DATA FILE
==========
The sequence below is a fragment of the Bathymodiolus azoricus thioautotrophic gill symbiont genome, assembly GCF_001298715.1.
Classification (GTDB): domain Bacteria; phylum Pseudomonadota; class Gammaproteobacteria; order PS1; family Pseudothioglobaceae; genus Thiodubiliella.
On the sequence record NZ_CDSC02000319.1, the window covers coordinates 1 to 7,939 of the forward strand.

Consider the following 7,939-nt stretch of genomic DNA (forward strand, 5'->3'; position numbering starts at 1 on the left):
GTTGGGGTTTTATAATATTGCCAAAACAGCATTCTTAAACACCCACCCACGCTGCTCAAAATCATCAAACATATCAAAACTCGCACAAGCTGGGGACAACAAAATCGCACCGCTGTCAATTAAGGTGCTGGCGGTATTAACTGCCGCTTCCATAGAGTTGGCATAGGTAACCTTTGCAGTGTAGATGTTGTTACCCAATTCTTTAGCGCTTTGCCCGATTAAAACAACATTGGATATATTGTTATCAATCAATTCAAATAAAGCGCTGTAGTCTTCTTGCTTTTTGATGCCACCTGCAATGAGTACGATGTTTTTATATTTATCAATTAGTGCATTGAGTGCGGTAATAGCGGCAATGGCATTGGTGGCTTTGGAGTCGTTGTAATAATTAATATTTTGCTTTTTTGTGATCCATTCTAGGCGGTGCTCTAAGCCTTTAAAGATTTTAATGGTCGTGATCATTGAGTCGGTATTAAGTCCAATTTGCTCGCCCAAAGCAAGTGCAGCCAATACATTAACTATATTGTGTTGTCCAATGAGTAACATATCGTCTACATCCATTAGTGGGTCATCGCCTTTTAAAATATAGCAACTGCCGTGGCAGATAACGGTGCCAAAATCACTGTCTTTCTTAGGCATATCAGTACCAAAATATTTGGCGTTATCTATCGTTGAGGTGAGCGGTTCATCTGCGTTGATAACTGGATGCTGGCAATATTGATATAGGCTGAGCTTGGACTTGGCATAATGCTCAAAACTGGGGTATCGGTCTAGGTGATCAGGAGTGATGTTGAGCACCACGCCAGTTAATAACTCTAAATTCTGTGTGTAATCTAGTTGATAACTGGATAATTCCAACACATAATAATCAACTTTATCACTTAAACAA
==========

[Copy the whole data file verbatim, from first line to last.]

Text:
The sequence below is a fragment of the Bathymodiolus azoricus thioautotrophic gill symbiont genome, assembly GCF_001298715.1.
Classification (GTDB): domain Bacteria; phylum Pseudomonadota; class Gammaproteobacteria; order PS1; family Pseudothioglobaceae; genus Thiodubiliella.
On the sequence record NZ_CDSC02000319.1, the window covers coordinates 1 to 7,939 of the forward strand.

Consider the following 7,939-nt stretch of genomic DNA (forward strand, 5'->3'; position numbering starts at 1 on the left):
GTTGGGGTTTTATAATATTGCCAAAACAGCATTCTTAAACACCCACCCACGCTGCTCAAAATCATCAAACATATCAAAACTCGCACAAGCTGGGGACAACAAAATCGCACCGCTGTCAATTAAGGTGCTGGCGGTATTAACTGCCGCTTCCATAGAGTTGGCATAGGTAACCTTTGCAGTGTAGATGTTGTTACCCAATTCTTTAGCGCTTTGCCCGATTAAAACAACATTGGATATATTGTTATCAATCAATTCAAATAAAGCGCTGTAGTCTTCTTGCTTTTTGATGCCACCTGCAATGAGTACGATGTTTTTATATTTATCAATTAGTGCATTGAGTGCGGTAATAGCGGCAATGGCATTGGTGGCTTTGGAGTCGTTGTAATAATTAATATTTTGCTTTTTTGTGATCCATTCTAGGCGGTGCTCTAAGCCTTTAAAGATTTTAATGGTCGTGATCATTGAGTCGGTATTAAGTCCAATTTGCTCGCCCAAAGCAAGTGCAGCCAATACATTAACTATATTGTGTTGTCCAATGAGTAACATATCGTCTACATCCATTAGTGGGTCATCGCCTTTTAAAATATAGCAACTGCCGTGGCAGATAACGGTGCCAAAATCACTGTCTTTCTTAGGCATATCAGTACCAAAATATTTGGCGTTATCTATCGTTGAGGTGAGCGGTTCATCTGCGTTGATAACTGGATGCTGGCAATATTGATATAGGCTGAGCTTGGACTTGGCATAATGCTCAAAACTGGGGTATCGGTCTAGGTGATCAGGAGTGATGTTGAGCACCACGCCAGTTAATAACTCTAAATTCTGTGTGTAATCTAGTTGATAACTGGATAATTCCAACACATAATAATCAACTTTATCACTTAAACAA